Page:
Research Article

Genome-wide transcriptional profiling reveals molecular signatures of secondary xylem differentiation in Populus tomentosa

Published: November 11, 2014
Genet. Mol. Res. 13 (4) : 9489-9504 DOI: https://doi.org/10.4238/2014.November.11.14
Cite this Article:
(2014). Genome-wide transcriptional profiling reveals molecular signatures of secondary xylem differentiation in Populus tomentosa. Genet. Mol. Res. 13(4): gmr4127. https://doi.org/10.4238/2014.November.11.14
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Abstract

Wood formation occurs via cell division, primary cell wall and secondary wall formation, and programmed cell death in the vascular cambium. Transcriptional profiling of secondary xylem differentiation is essential for understanding the molecular mechanisms underlying wood formation. Differential gene expression in secondary xylem differentiation of Populus has been previously investigated using cDNA microarray analysis. However, little is known about the molecular mechanisms from a genome-wide perspective. In this study, the Affymetrix poplar genome chips containing 61,413 probes were used to investigate the changes in the transcriptome during secondary xylem differentiation in Chinese white poplar (Populus tomentosa). Two xylem tissues (newly formed and lignified) were sampled for genome-wide transcriptional profiling. In total, 6843 genes (~11%) were identified with differential expression in the two xylem tissues. Many genes involved in cell division, primary wall modification, and cellulose synthesis were preferentially expressed in the newly formed xylem. In contrast, many genes, including 4-coumarate:cinnamate-4-hydroxylase (C4H), 4-coumarate:CoA ligase (4CL), cinnamyl alcohol dehydrogenase (CAD), and caffeoyl CoA 3-O-methyltransferase (CCoAOMT), associated with lignin biosynthesis were more transcribed in the lignified xylem. The two xylem tissues also showed differential expression of genes related to various hormones; thus, the secondary xylem differentiation could be regulated by hormone signaling. Furthermore, many transcription factor genes were preferentially expressed in the lignified xylem, suggesting that wood lignification involves extensive transcription regulation. The genome-wide transcriptional profiling of secondary xylem differentiation could provide additional insights into the molecular basis of wood formation in poplar species.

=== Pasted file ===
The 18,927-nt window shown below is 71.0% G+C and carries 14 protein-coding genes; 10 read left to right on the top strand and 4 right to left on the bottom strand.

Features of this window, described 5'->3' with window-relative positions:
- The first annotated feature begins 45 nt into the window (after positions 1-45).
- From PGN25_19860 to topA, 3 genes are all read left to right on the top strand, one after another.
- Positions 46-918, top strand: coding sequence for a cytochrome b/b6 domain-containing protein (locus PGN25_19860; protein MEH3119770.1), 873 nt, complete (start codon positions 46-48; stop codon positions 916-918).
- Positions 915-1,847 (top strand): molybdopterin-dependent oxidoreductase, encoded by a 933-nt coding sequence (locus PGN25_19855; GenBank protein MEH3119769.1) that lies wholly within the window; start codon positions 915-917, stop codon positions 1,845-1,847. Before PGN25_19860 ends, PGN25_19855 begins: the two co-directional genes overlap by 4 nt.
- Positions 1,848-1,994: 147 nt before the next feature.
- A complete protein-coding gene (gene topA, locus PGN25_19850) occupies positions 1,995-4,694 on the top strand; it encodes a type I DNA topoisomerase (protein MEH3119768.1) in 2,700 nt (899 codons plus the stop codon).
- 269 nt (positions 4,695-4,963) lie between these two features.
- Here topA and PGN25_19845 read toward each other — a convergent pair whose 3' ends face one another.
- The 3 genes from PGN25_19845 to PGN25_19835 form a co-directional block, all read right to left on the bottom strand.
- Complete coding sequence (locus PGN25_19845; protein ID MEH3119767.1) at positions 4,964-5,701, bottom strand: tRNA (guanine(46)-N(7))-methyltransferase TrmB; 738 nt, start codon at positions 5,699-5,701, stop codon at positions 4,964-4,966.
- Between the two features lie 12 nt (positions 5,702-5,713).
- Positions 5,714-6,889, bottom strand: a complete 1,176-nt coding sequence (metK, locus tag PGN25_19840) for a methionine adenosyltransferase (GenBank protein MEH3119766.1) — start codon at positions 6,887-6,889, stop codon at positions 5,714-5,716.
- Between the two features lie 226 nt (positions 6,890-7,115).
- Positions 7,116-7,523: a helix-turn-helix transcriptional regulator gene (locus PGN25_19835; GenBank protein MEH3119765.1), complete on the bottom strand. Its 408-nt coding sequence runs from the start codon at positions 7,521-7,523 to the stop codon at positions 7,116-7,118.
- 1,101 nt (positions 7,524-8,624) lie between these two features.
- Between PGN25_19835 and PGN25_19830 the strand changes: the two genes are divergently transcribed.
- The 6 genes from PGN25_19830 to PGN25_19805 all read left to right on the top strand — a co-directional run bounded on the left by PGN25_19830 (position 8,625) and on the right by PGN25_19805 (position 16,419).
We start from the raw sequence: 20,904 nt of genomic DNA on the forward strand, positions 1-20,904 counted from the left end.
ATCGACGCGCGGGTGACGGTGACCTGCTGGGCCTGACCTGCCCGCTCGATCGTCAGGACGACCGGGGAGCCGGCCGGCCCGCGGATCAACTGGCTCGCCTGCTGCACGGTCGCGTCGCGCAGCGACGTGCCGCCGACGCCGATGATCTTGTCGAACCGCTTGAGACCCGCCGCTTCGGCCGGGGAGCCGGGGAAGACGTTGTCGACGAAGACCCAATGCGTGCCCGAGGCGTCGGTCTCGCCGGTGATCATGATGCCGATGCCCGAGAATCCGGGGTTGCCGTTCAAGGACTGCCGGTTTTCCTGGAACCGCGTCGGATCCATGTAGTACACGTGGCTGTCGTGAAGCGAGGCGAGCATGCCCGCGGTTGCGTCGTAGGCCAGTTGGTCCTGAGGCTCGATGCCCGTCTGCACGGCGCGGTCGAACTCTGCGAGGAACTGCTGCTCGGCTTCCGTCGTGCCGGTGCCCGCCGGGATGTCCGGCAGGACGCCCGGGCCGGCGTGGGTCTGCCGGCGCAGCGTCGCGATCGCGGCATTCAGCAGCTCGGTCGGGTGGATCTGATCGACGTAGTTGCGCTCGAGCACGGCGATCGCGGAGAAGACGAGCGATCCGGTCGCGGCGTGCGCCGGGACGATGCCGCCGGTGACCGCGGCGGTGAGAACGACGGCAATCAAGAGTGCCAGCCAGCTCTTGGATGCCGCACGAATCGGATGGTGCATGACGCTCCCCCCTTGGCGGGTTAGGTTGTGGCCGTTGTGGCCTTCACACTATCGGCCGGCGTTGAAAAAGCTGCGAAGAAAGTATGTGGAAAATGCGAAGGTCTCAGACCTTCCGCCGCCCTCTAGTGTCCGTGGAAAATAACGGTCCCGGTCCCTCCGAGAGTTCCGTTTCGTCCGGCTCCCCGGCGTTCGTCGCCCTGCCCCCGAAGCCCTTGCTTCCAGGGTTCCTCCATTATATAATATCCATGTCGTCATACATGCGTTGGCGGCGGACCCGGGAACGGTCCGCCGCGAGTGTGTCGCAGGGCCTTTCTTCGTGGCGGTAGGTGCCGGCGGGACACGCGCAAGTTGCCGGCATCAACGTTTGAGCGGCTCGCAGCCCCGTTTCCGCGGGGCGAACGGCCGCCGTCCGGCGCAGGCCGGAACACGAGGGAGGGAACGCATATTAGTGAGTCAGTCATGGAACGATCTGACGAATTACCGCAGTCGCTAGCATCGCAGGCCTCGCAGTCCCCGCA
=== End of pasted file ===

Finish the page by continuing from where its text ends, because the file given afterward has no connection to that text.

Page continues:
Wood formation occurs via cell division, primary cell wall and secondary wall formation, and programmed cell death in the vascular cambium. Transcriptional profiling of secondary xylem differentiation is essential for understanding the molecular mechanisms underlying wood formation. Differential gene expression in secondary xylem differentiation of Populus has been previously investigated using cDNA microarray analysis. However, little is known about the molecular mechanisms from a genome-wide perspective. In this study, the Affymetrix poplar genome chips containing 61,413 probes were used to investigate the changes in the transcriptome during secondary xylem differentiation in Chinese white poplar (Populus tomentosa). Two xylem tissues (newly formed and lignified) were sampled for genome-wide transcriptional profiling. In total, 6843 genes (~11%) were identified with differential expression in the two xylem tissues. Many genes involved in cell division, primary wall modification, and cellulose synthesis were preferentially expressed in the newly formed xylem. In contrast, many genes, including 4-coumarate:cinnamate-4-hydroxylase (C4H), 4-coumarate:CoA ligase (4CL), cinnamyl alcohol dehydrogenase (CAD), and caffeoyl CoA 3-O-methyltransferase (CCoAOMT), associated with lignin biosynthesis were more transcribed in the lignified xylem. The two xylem tissues also showed differential expression of genes related to various hormones; thus, the secondary xylem differentiation could be regulated by hormone signaling. Furthermore, many transcription factor genes were preferentially expressed in the lignified xylem, suggesting that wood lignification involves extensive transcription regulation. The genome-wide transcriptional profiling of secondary xylem differentiation could provide additional insights into the molecular basis of wood formation in poplar species.

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